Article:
This is different from a data-mining program. The term "data-mining" is usually used to mean taking an already-gathered database of information, and then performing analysis on the gathered database in lots of ways to identify patterns and characteristics. As best I can tell, the NSA program was not actually recording domestic Internet traffic, putting it in a database, and then "mining" it for key words and the like. Rather, this was a real-time surveillance program focusing on traffic associated with specific phone numbers and e-mail accounts. This is extra-tentative, of course; I'm basing this from snippets in Risen's book, and I'd be happy to change this analysis if we get new info. (Also, while it is true that Nancy Pelosi's letter expressed concern that the program was like TIA, keep in mind that she wrote that letter without any help from her staff; I don't think Pelosi has any background in this area, so I'm not sure her letter is particularly helpful evidence of the program at this stage.)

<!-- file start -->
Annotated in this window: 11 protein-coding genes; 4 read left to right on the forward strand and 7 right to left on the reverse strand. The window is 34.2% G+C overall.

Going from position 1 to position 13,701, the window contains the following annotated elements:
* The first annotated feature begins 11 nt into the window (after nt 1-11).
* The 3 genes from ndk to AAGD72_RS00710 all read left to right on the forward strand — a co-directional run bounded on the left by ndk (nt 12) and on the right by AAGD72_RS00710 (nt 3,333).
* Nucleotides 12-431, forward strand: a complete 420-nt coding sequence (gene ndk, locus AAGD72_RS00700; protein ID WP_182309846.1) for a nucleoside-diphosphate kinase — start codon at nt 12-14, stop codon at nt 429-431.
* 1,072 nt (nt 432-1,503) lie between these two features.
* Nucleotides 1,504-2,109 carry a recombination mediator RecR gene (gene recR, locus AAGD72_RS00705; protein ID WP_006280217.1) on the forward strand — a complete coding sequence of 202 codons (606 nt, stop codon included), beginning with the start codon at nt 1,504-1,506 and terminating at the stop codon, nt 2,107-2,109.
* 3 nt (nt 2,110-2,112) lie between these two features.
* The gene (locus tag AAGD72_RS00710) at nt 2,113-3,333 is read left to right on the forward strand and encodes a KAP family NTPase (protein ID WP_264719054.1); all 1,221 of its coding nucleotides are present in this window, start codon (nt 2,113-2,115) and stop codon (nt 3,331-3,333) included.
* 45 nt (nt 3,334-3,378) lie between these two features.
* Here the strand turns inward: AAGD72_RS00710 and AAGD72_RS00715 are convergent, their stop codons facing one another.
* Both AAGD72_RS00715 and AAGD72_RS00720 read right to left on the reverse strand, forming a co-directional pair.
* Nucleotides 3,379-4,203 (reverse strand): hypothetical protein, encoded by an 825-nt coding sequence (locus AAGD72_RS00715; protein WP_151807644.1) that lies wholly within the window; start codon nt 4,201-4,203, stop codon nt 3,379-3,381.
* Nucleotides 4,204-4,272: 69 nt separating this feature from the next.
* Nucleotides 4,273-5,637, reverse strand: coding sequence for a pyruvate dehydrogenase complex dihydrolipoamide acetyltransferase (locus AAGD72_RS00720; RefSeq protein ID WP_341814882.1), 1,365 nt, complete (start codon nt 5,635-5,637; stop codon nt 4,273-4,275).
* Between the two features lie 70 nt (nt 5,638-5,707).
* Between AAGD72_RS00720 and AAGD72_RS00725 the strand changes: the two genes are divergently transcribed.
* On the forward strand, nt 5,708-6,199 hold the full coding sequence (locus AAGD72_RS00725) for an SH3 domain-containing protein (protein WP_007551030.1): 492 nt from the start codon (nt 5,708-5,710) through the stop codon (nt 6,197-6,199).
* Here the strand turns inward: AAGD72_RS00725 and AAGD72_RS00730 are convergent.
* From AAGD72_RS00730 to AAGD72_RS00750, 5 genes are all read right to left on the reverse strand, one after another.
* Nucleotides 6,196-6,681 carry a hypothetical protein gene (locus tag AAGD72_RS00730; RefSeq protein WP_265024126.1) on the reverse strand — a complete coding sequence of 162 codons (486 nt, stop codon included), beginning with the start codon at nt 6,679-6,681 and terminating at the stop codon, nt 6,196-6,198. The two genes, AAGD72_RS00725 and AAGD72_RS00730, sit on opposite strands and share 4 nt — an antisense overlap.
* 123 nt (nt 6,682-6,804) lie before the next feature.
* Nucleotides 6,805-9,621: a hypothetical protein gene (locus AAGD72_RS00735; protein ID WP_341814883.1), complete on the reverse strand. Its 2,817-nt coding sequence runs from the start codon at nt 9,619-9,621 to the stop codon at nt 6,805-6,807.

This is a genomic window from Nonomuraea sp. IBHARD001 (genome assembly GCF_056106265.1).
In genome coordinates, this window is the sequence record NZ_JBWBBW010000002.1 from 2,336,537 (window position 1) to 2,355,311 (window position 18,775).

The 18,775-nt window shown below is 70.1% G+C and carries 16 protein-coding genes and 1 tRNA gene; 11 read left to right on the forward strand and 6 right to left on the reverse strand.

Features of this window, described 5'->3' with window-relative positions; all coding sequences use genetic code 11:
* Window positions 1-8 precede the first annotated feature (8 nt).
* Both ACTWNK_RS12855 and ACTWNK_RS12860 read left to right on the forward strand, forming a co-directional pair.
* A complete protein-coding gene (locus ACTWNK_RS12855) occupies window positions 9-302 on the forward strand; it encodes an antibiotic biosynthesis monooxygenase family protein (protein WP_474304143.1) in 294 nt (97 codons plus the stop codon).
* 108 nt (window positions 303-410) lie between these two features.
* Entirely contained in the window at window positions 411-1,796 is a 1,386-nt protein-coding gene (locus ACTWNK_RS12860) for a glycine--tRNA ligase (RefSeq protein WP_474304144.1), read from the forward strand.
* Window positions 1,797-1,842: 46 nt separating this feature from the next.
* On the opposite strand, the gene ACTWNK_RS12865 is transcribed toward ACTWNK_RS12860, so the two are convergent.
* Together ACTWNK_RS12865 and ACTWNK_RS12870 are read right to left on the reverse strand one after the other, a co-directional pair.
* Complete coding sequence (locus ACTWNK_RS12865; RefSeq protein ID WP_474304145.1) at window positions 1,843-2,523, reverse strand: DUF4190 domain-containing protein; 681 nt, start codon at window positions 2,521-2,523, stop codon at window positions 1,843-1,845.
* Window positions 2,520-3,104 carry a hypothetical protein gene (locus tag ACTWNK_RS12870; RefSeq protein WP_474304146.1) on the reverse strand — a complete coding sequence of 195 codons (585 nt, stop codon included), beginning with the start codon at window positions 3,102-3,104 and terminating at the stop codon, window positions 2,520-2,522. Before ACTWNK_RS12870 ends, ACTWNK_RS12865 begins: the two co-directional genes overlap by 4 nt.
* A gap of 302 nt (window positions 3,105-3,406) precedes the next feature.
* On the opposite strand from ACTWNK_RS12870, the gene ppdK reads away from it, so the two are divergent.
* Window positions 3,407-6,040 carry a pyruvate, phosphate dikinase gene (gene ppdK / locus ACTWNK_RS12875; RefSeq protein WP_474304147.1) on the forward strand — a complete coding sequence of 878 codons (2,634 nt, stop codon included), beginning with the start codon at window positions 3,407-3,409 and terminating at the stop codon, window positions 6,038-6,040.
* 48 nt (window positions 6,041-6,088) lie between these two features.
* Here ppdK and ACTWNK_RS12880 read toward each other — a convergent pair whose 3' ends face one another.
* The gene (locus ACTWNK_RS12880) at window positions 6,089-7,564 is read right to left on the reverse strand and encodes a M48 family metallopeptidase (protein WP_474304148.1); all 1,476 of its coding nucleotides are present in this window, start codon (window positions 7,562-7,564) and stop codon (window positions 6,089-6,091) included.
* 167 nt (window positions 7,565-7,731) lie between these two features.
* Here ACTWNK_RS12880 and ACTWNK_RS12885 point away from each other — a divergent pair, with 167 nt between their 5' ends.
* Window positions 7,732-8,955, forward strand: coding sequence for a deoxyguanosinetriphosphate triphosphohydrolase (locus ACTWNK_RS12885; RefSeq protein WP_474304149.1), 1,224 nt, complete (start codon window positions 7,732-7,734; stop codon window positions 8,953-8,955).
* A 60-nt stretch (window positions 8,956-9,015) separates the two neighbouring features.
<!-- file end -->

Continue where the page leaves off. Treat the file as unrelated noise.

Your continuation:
2. I know it's going to annoy Armando, but I'm still not yet entirely sure of what to make of the legal issues. If I were confident that the DOJ letter represented a concession that the program violated FISA, I would be happy to bank on that and move on. As I have said before, I find the AUMF and Article II arguments unconvincing, so if that's the right issue to be focusing on, I'm with Armando. But something seems fishy here. For example, the leakers of the story seem focused on the Fourth Amendment instead of FISA. Further, given the extremely small number of people within the government who know the details of the program, it's not clear that DOJ's Office of Legislative Affairs (the office that sent the letter) was briefed on the details of the program. That is, the DOJ memo may have been written by people who knew less about the monitoring program than we now know thanks to Risen's book. (This may seem odd to you if you have never worked in the federal government; my guess is that it will seem less odd to those who have.) So Armando may be right, but I don't think we know enough to be sure of that.